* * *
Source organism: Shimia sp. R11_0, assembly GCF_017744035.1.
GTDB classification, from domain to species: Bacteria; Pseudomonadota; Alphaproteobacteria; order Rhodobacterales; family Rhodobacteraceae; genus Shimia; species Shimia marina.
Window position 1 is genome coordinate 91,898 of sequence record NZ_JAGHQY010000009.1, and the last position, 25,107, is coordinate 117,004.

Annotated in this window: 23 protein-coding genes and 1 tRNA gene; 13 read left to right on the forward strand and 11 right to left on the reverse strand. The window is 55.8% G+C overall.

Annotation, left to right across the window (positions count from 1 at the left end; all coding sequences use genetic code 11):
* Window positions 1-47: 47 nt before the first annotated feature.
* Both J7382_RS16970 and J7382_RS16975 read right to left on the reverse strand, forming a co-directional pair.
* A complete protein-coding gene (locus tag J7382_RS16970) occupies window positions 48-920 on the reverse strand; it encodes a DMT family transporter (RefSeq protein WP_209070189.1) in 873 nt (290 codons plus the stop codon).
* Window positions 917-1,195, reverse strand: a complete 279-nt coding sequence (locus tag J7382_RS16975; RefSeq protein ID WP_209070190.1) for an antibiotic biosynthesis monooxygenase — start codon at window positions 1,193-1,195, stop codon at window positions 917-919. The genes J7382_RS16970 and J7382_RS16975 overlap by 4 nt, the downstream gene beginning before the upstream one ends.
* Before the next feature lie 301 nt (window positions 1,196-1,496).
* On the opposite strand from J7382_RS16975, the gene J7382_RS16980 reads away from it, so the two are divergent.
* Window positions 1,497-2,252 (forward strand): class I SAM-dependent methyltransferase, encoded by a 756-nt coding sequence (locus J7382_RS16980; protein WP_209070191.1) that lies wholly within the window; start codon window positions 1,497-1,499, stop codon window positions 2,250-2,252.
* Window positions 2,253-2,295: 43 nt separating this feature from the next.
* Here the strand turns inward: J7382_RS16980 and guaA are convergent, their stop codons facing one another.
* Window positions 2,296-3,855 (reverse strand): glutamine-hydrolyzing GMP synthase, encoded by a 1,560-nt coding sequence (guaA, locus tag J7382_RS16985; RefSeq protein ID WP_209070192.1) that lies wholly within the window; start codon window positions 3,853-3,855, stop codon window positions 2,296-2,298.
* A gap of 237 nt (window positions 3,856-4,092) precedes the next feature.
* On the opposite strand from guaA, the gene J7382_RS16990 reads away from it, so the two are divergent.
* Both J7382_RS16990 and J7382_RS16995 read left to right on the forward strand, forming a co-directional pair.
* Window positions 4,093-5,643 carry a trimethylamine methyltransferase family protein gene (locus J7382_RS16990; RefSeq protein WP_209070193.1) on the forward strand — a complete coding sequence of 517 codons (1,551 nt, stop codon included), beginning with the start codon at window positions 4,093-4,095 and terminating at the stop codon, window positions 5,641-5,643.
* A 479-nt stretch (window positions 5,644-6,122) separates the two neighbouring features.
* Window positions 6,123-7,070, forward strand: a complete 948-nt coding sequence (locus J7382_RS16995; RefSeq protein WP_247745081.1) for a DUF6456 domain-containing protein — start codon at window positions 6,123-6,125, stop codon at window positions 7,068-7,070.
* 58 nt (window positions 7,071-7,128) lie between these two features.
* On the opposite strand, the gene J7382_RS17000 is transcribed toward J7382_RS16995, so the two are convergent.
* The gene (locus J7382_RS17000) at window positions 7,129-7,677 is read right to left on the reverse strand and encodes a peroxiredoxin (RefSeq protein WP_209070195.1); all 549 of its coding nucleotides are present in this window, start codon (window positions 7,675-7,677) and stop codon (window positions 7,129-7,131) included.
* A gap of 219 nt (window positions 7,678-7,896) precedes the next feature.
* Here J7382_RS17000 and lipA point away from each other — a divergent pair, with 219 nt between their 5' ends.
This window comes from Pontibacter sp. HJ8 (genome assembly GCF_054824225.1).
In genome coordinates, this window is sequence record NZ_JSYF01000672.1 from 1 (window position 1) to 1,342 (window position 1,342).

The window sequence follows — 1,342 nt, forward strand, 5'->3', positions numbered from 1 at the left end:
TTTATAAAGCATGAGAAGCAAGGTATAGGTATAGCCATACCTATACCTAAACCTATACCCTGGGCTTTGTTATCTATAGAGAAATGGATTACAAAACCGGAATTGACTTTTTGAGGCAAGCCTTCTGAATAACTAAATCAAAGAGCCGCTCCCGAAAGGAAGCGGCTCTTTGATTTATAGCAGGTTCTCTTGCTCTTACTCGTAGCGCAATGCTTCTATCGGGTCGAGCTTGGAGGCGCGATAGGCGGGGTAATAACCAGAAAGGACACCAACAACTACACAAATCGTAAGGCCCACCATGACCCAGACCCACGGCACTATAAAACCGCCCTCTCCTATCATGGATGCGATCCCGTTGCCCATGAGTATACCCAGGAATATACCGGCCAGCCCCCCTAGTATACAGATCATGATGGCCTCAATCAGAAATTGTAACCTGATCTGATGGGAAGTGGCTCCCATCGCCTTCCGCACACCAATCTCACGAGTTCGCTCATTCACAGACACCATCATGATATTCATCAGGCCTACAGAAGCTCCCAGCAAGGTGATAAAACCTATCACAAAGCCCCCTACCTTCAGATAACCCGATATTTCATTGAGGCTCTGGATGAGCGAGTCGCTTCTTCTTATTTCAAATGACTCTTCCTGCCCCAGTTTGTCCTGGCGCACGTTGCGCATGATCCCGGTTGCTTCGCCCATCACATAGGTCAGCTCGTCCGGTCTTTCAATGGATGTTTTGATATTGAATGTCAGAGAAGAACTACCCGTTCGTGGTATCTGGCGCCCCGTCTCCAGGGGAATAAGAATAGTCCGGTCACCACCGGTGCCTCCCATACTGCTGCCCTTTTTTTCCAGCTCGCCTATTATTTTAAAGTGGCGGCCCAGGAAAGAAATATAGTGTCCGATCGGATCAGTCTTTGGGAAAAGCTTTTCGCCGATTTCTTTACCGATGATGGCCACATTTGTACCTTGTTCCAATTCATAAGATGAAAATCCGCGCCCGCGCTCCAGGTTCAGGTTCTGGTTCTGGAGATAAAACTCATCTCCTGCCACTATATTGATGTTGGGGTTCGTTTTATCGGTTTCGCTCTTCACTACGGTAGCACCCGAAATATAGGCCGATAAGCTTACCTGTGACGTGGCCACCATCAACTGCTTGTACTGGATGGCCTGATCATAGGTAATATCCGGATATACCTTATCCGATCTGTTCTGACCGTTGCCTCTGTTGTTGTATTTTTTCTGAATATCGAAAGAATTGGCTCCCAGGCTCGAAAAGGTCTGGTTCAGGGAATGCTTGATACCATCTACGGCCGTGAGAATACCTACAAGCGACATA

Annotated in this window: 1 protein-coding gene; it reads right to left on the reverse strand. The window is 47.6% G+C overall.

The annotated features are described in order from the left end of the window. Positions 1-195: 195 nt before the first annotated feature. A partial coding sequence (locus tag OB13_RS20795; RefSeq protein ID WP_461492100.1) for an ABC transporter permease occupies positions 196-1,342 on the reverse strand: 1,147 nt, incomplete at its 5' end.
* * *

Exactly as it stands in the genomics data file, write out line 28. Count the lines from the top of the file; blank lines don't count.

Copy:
In genome coordinates, this window is sequence record NZ_JSYF01000672.1 from 1 (window position 1) to 1,342 (window position 1,342).